Thursday, December 12, 2019

The Coming Democratic Primary for Congress, 11th District

Not a fan of Democratic primaries when there are multiple strong/talented/divinely inspired candidates struggling to out-do one another. It can be a waste of energy, money, resources, but I'll also admit it can also be a chance for an unknown to get known in a valuable way, especially if the unknown candidate is running against an entrenched incumbent. Alexandria Ocasio-Cortez, anyone?

Then there's a Democratic primary like the one in the NC 11th, where three (so far) Democrats are vying for the privilege of getting the snot beat out of them by Republican incumbent Rep. Mark Meadows. Meadows has made himself into a national figure, which means he can raise money merely by farting on Fox News. Never mind that he's earned a reputation as a dumb-as-a-box-of-hammers ass-kisser --  it don't matter (it's a law that a grammarian can be ungrammatical when it pleases him!). Meadows has his tribe. They'll voodoo him to the fourth dimension no matter what.

'Course, the recent court-ordered redistricting of the 11th substantially diluted the congressman's tribe. He now has all of Buncombe and all of liberal Asheville back in his district. I'm waiting for poly sci prof Mitchael Bitzer to do his demographic analysis of the new 11th, to know exactly how formidable Meadows (still) looks on paper, but I suspect he's still got the numbers on his side (if for no other reason because he now has Republican-saturated Avery County in his district).

What defines us Democratic activists is eternal hope. Hope springs. Hope springs eternal. There is evidently great hope bubbling in the hearts of these three Democrats who've already filed for the March 3rd primary in the 11th CD, and depending on who wins the primary, Meadows might have a harder-than-usual fight on his hands.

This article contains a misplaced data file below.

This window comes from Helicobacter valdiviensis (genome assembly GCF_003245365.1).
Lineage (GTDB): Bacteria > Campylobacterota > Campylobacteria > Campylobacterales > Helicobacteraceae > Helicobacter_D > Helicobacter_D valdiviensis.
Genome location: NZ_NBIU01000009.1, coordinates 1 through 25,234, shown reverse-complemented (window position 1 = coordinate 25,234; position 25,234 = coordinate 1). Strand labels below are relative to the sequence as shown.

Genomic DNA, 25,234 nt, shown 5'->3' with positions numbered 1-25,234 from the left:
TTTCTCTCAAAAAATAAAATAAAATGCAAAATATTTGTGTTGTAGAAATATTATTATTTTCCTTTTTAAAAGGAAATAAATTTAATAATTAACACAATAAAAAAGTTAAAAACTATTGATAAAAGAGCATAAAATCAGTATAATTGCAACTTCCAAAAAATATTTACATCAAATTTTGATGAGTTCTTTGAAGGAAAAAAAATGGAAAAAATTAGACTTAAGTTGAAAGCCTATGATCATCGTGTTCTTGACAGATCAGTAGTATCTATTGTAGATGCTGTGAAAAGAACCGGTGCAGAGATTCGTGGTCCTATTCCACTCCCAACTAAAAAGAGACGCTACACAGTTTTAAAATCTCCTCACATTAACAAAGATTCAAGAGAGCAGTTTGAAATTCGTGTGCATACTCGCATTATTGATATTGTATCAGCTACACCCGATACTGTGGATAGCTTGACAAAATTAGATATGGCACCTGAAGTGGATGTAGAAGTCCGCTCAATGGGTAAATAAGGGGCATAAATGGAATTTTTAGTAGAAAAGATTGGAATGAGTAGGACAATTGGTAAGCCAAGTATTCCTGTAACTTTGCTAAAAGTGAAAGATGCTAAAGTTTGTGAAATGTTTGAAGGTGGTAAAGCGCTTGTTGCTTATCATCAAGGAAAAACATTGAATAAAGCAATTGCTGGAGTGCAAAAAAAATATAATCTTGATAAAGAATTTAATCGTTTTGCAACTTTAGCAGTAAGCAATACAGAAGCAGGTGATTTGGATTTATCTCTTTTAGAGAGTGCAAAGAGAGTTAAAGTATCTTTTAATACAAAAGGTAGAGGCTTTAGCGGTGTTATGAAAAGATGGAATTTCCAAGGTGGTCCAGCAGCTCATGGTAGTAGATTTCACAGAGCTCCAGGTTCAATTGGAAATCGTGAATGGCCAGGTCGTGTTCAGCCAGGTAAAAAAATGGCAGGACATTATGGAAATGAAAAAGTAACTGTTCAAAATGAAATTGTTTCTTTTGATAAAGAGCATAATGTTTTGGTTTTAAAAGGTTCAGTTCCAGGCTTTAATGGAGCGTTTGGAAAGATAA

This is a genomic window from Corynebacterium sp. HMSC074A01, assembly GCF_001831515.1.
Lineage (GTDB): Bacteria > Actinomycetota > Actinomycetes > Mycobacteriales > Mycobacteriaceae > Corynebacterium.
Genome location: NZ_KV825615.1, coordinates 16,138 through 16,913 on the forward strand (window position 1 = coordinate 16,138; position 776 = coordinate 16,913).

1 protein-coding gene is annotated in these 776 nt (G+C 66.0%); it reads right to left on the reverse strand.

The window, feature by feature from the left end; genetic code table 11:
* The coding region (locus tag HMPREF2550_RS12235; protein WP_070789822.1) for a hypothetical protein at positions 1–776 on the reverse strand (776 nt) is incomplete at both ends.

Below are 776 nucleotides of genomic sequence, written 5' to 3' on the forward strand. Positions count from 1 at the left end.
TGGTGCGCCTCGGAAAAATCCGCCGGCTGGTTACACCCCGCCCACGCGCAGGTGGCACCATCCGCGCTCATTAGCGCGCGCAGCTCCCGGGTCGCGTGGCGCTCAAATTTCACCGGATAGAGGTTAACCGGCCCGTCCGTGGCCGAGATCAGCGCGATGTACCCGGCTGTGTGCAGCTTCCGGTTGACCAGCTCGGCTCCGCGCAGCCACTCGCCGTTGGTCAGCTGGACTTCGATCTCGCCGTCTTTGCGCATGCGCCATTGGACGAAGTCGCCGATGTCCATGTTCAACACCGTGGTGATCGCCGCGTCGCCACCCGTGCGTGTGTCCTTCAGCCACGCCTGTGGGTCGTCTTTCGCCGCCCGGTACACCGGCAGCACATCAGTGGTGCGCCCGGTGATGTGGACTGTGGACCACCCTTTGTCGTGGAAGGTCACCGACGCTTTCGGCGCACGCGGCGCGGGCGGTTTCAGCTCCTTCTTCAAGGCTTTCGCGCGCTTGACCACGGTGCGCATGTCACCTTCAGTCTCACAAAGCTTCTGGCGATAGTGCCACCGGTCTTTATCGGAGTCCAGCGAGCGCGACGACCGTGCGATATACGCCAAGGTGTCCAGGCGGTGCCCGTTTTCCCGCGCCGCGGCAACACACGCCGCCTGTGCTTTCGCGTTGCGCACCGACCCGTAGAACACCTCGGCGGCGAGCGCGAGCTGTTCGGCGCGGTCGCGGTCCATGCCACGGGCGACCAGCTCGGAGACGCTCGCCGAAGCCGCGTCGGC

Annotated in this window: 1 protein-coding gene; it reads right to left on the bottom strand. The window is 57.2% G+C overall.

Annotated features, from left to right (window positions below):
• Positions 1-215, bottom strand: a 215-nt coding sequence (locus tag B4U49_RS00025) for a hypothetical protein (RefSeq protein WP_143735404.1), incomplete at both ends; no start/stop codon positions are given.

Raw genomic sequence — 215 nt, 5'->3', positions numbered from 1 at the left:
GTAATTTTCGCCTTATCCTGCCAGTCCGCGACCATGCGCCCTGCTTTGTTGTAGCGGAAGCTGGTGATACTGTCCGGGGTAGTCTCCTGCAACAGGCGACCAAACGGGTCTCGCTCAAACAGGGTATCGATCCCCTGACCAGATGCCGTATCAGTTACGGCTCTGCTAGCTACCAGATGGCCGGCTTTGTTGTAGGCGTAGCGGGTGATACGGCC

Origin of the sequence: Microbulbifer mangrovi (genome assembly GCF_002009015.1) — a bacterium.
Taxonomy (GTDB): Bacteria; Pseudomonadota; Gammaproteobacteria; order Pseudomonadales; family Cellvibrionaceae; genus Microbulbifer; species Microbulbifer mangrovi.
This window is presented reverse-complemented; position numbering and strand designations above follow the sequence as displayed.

Steve Woodsmall
Woodsmall, a retired Air Force major (a veteran, like so many other new Democratic candidates in the Age of Trump), has been a candidate for this office since 2017. He ran in the 2018 Democratic primary for the same seat -- also in a 3-person field -- and came in second to Phillip Price -- losing the primary by just over 3,000 votes (out of 33,257 total votes cast). The third candidate, Scott Donaldson, trailed distantly. Winner Phillip Price went on to lose to Mark Meadows by 61.5 thousand votes. Ouch.

So Woodsmall is back for another shot, and he's been running an energetic campaign since last February. I follow him on Facebook and Twitter. He's an unabashed progressive, and he's getting out there among allied groups and has teamed up with other district candidates for NC House and Senate  -- not to mention the US Senate -- for joint events in Asheville and elsewhere. That's good practice, building wide and deep ballot support for the Democratic side (and, I hope, recruiting boots-on-the-ground volunteers) ... except some of those other candidates have primaries of their own and may well lose, and do you see the problem with that?

Michael O'Shea